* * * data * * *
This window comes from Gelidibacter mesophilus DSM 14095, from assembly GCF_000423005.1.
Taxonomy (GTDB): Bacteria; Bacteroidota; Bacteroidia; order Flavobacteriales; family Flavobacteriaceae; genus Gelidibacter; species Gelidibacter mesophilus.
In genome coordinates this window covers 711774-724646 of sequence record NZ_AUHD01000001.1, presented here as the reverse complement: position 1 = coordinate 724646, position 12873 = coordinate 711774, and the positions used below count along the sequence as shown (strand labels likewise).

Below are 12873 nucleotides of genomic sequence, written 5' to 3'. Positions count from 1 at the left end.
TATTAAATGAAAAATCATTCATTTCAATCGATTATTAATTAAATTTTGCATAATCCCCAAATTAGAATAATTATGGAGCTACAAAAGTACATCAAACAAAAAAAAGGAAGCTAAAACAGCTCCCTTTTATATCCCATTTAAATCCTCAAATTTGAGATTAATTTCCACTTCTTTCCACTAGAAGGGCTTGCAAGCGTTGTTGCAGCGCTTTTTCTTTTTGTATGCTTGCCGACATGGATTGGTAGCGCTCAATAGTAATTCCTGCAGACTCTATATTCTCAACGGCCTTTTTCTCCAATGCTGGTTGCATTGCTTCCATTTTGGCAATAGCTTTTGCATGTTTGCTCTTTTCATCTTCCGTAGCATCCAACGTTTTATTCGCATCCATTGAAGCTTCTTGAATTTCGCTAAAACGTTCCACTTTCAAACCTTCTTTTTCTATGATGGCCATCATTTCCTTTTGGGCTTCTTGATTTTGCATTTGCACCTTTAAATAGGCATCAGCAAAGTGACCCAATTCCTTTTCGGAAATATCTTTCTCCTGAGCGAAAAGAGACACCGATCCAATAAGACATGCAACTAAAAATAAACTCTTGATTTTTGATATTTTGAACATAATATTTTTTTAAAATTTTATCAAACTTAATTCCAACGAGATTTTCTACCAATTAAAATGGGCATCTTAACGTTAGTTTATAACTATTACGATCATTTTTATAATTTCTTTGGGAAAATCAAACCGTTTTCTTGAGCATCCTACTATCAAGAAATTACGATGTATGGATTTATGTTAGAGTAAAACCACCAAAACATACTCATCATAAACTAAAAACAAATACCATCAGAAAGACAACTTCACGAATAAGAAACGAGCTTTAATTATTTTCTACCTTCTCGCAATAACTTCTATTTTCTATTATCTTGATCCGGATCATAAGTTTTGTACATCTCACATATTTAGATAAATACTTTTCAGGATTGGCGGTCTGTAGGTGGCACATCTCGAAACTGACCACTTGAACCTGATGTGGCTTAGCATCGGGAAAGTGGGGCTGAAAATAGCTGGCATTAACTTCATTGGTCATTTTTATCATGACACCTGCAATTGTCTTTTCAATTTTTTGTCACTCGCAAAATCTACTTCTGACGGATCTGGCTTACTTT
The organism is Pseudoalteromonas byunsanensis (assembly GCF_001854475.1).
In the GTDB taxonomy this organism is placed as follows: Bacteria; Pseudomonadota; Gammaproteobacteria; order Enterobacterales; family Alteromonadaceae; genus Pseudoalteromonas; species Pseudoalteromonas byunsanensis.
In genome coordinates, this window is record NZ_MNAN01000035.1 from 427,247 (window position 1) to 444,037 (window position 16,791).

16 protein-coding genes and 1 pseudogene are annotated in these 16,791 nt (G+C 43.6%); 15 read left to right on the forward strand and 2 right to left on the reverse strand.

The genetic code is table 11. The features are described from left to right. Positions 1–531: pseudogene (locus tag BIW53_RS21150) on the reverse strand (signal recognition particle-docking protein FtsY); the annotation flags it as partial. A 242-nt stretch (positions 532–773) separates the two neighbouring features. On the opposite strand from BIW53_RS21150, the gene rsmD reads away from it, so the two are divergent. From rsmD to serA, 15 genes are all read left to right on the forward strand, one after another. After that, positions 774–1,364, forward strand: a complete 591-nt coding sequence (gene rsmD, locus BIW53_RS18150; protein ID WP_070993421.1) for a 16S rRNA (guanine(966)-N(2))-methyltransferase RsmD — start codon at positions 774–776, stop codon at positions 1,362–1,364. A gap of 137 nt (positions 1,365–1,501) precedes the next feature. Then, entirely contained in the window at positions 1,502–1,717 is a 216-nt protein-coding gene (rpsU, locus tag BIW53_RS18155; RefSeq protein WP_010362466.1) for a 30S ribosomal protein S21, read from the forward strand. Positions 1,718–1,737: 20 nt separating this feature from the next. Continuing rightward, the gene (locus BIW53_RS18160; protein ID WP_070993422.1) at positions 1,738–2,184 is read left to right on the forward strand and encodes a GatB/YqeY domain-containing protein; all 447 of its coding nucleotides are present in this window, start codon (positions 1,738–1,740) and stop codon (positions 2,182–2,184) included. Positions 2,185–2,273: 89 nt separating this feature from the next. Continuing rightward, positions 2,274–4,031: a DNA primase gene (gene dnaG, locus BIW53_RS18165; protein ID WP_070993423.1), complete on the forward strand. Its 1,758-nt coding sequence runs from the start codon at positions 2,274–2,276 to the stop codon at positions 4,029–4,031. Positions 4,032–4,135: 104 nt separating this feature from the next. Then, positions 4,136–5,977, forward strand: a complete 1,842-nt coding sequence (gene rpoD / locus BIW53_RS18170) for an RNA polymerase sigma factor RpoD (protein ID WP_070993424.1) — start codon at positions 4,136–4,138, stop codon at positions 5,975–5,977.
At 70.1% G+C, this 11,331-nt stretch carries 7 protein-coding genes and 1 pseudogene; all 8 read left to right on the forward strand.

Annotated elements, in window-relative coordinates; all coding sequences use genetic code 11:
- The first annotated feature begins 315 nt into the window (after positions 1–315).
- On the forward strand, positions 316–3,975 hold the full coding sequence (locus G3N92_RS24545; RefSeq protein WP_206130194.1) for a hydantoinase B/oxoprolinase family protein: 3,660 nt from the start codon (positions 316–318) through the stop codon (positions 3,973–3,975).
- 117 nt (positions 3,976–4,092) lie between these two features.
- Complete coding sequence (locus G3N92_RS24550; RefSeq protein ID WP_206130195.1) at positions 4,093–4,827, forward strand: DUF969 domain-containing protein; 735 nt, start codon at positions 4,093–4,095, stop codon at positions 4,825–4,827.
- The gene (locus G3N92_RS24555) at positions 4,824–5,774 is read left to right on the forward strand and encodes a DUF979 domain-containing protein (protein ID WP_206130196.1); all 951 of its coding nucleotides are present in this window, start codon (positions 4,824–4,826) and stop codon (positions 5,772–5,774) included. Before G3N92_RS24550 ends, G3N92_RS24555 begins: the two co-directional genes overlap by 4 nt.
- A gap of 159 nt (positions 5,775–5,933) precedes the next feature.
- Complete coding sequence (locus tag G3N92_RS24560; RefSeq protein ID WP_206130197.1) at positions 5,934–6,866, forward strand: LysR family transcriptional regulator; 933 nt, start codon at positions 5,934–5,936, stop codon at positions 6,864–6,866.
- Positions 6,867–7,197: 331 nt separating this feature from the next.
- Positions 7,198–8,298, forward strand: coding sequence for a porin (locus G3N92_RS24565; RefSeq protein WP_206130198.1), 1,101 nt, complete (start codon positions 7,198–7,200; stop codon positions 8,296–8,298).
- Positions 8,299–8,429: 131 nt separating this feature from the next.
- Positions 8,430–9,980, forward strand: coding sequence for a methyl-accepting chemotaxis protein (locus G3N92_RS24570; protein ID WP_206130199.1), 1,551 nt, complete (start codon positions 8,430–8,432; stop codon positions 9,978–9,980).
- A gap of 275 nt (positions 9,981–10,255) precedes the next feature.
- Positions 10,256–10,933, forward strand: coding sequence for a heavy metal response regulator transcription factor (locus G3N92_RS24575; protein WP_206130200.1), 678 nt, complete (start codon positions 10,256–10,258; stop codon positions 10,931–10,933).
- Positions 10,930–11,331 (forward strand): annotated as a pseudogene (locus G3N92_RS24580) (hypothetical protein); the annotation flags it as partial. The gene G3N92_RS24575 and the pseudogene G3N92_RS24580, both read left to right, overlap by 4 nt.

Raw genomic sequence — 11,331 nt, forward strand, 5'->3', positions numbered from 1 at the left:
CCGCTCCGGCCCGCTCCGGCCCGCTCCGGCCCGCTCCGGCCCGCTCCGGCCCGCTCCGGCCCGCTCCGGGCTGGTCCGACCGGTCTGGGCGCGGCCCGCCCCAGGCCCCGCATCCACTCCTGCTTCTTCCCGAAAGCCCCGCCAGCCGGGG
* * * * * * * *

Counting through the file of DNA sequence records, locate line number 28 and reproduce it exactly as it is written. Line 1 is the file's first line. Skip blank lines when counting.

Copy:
CCGCTCCGGCCCGCTCCGGCCCGCTCCGGCCCGCTCCGGCCCGCTCCGGCCCGCTCCGGCCCGCTCCGGGCTGGTCCGACCGGTCTGGGCGCGGCCCGCCCCAGGCCCCGCATCCACTCCTGCTTCTTCCCGAAAGCCCCGCCAGCCGGGG